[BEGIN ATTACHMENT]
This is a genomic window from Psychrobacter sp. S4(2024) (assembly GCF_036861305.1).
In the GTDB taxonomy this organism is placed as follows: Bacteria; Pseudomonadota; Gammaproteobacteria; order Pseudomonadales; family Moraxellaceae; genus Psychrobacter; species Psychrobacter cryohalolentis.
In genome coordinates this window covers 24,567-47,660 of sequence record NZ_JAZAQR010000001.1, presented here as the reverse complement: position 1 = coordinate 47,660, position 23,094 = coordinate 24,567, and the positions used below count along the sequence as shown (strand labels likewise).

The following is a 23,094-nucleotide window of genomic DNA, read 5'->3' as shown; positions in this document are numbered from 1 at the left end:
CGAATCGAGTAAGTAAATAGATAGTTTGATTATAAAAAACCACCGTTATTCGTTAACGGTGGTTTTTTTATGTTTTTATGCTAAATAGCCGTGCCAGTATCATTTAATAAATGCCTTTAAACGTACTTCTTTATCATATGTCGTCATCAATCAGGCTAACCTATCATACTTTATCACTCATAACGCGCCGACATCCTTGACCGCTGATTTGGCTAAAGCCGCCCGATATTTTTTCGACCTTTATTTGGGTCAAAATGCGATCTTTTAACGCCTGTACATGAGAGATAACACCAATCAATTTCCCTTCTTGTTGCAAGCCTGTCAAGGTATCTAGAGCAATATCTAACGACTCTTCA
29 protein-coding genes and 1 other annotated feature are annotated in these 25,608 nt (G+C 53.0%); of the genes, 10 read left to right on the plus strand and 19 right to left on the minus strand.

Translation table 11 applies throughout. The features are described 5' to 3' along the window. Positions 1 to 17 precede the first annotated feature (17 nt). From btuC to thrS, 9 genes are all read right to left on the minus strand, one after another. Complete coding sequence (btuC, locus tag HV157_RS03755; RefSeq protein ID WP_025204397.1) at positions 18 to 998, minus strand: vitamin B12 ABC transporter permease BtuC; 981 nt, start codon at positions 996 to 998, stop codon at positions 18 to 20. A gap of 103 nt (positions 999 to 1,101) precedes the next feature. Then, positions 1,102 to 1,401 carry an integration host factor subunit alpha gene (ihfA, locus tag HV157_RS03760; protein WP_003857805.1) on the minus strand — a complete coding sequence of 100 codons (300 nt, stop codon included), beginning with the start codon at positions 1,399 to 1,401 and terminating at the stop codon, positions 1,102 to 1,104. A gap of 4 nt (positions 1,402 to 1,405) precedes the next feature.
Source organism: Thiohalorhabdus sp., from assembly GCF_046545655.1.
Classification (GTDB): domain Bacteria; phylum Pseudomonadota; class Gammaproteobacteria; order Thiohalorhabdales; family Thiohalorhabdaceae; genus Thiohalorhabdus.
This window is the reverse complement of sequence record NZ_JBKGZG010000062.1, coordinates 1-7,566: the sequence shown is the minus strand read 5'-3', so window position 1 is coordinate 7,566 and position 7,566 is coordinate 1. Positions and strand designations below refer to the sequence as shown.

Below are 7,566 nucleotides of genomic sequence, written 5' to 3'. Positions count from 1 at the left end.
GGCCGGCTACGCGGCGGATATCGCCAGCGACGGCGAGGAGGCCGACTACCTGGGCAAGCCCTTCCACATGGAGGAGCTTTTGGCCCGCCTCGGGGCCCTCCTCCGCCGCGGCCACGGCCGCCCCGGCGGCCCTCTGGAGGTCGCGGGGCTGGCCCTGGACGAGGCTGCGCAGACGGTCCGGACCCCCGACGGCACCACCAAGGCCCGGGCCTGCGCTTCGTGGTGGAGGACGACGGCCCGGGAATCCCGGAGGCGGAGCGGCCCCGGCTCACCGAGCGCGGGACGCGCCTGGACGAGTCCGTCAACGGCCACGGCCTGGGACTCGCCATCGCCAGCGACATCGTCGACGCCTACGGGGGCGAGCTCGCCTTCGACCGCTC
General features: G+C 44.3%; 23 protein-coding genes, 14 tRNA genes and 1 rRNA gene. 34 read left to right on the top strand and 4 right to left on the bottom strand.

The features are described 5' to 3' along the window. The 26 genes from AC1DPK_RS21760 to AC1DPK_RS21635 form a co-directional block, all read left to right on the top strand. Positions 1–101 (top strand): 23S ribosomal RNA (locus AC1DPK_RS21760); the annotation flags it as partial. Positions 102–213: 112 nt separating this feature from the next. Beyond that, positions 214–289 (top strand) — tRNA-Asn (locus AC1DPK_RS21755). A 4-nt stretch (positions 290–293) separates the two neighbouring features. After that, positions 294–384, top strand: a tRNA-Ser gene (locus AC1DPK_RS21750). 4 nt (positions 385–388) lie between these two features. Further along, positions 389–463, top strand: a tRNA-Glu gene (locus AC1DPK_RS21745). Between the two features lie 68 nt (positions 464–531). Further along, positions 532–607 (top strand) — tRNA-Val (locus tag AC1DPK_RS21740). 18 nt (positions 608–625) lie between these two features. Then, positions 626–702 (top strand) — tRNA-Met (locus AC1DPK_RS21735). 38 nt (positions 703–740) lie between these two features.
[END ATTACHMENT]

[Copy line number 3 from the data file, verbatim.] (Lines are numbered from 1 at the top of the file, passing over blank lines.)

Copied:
In genome coordinates this window covers 24,567-47,660 of sequence record NZ_JAZAQR010000001.1, presented here as the reverse complement: position 1 = coordinate 47,660, position 23,094 = coordinate 24,567, and the positions used below count along the sequence as shown (strand labels likewise).